The Compassion Project
Posted Thursday, January 14, 2016
Each month there is an assignment for Loveland Elementary School (LES) third-grade students in Melissa Prenger and Kelly McDonald's classes that is a bit outside the traditional textbook. The lesson is about compassion, and the reach – sometimes – goes clear around the world.
“In August and September we focused on Backpacks for Haiti,” explained Prenger. “We collected more than 80 new and gently used backpacks to send to students in Haiti. It started because one of our students began collecting them as an effort to do a good deed for his wolf badge. So, we decided to join in the efforts and contribute to his project to help our friends in Haiti.”
That act of kindness grew into what has become The Compassion Project. Each month the students select a nonprofit to help, and the teachers turn the outreach into real classroom learning – incorporating math and language arts lessons with the giving.
In October the students created "Socktober" collecting 250 plus pairs of new socks, and donating them to The Shelter House of Cincinnati. Read to Feed was the November lesson, with food donations and proceeds going to Loveland’s own LIFE Food Pantry. In December the students developed Caring Cards - spreading holiday cheer by writing more than 300 holiday cards and delivering them to local nursing homes and sending them overseas to the troops.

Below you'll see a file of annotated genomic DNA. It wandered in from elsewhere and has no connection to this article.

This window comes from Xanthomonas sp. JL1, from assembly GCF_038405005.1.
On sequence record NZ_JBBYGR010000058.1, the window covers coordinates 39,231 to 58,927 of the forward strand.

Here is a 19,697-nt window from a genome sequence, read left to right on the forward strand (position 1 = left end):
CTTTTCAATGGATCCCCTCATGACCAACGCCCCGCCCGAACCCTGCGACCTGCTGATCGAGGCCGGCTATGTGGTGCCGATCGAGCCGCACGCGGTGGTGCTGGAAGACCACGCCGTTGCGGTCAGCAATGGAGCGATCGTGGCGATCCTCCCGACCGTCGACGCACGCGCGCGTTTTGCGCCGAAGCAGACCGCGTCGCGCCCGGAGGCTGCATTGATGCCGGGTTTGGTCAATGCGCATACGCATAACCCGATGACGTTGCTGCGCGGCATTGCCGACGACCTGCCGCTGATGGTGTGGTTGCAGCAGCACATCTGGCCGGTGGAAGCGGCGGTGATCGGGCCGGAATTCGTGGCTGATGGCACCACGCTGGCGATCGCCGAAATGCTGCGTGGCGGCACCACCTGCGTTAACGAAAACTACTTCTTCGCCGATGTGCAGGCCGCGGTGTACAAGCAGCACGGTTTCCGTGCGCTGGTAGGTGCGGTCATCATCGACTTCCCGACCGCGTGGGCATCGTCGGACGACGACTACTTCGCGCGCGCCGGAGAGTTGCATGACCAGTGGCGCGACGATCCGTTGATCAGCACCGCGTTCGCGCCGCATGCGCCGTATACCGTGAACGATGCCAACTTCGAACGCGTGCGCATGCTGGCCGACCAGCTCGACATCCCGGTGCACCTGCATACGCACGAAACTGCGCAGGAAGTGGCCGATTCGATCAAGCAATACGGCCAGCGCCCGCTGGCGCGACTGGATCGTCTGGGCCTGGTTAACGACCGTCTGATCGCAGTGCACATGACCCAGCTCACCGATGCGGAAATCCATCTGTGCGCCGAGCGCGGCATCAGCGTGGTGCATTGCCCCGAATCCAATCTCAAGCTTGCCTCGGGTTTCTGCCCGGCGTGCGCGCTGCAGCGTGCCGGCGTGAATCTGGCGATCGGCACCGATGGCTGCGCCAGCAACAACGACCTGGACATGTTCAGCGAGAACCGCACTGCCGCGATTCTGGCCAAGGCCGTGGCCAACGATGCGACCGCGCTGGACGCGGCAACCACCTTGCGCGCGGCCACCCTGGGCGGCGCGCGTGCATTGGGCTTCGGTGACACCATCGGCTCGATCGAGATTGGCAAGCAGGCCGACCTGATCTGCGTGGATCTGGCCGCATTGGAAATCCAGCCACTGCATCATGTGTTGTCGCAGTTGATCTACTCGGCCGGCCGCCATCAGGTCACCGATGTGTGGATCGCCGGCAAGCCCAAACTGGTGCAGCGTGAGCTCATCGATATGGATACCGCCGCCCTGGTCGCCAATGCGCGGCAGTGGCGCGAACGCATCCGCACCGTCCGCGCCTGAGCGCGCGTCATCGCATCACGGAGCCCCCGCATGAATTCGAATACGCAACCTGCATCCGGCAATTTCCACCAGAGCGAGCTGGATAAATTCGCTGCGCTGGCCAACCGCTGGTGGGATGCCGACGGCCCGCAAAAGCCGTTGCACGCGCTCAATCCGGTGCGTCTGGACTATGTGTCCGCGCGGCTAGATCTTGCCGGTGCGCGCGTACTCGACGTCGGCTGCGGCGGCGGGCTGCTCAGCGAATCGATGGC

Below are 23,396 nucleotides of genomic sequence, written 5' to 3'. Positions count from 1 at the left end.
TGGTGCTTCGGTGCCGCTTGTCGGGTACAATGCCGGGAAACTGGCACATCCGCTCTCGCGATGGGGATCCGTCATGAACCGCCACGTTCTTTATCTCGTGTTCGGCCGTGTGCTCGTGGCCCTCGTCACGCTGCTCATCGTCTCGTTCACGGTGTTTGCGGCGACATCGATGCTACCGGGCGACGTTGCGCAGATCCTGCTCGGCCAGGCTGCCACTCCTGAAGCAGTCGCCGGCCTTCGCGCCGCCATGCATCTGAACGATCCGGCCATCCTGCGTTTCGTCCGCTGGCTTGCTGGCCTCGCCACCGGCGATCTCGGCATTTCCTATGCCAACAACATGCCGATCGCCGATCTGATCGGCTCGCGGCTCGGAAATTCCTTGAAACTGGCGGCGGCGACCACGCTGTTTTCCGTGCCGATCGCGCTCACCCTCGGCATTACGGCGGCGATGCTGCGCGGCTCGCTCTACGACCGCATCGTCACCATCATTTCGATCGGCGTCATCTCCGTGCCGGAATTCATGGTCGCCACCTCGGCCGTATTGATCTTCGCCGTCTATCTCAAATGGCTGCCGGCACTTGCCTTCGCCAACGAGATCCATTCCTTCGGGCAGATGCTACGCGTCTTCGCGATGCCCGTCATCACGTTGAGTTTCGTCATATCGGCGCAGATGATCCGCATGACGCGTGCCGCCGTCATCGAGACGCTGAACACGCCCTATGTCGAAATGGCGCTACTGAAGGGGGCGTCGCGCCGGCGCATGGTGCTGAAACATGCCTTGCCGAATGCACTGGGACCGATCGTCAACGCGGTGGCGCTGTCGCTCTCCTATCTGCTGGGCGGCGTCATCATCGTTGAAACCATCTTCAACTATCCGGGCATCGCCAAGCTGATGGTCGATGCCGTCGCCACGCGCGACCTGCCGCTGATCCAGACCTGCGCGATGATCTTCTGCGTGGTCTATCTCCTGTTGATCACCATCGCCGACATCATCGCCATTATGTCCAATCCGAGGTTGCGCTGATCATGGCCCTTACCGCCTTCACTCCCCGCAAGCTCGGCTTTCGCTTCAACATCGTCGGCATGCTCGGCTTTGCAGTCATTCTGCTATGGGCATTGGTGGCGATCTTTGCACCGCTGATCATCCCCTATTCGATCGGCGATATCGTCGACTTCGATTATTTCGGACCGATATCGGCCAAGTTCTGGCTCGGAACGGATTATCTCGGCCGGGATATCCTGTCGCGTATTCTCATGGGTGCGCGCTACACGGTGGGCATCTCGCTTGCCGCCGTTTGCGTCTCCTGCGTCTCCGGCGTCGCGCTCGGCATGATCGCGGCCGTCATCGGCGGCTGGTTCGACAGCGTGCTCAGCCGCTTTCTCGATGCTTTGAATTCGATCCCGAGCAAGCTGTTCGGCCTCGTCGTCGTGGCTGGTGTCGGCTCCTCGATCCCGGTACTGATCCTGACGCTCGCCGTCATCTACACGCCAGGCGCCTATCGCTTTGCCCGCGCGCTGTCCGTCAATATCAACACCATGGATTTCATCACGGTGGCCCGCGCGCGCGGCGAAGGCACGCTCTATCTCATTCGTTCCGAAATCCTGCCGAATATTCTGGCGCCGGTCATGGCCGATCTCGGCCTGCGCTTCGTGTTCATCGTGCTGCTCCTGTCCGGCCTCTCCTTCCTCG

“I believe strongly that it is my job as a teacher and role model to my students to not only teach them the academics that they need to be successful, but also what it means to have good character,” said Prenger. “We have talked in depth about what it means to be compassionate and how good it can feel to help others. Being able to bring positivity to our local, national and even international communities has made us more caring individuals who look out for one another.”
This January and February, The Compassion Project hit especially close to home. Teachers are working with the Leukemia & Lymphoma Society to raise awareness of blood cancers. Students will collect coins and online donations for that agency. Wednesday, Jan. 13, Leah Jordan, a junior at Loveland High School and a blood cancer survivor talked to the classes about the importance of what they are doing to help.
“I hope that the students continue to practice compassion in every aspect of their lives for years and years to come,” said Prenger. “I hope that when they have the opportunity to show compassion that they do, and that they look for ways to help others on their own.”
Top photo caption: LHS Junior Leah Jordan spoke to LES third-grade students about the importance of the work they are doing with The Compassion Project to help the Leukemia & Lymphoma Society. Jordan is a blood cancer survivor.
Below: LHS third-grade students taking part in The Compassion Project.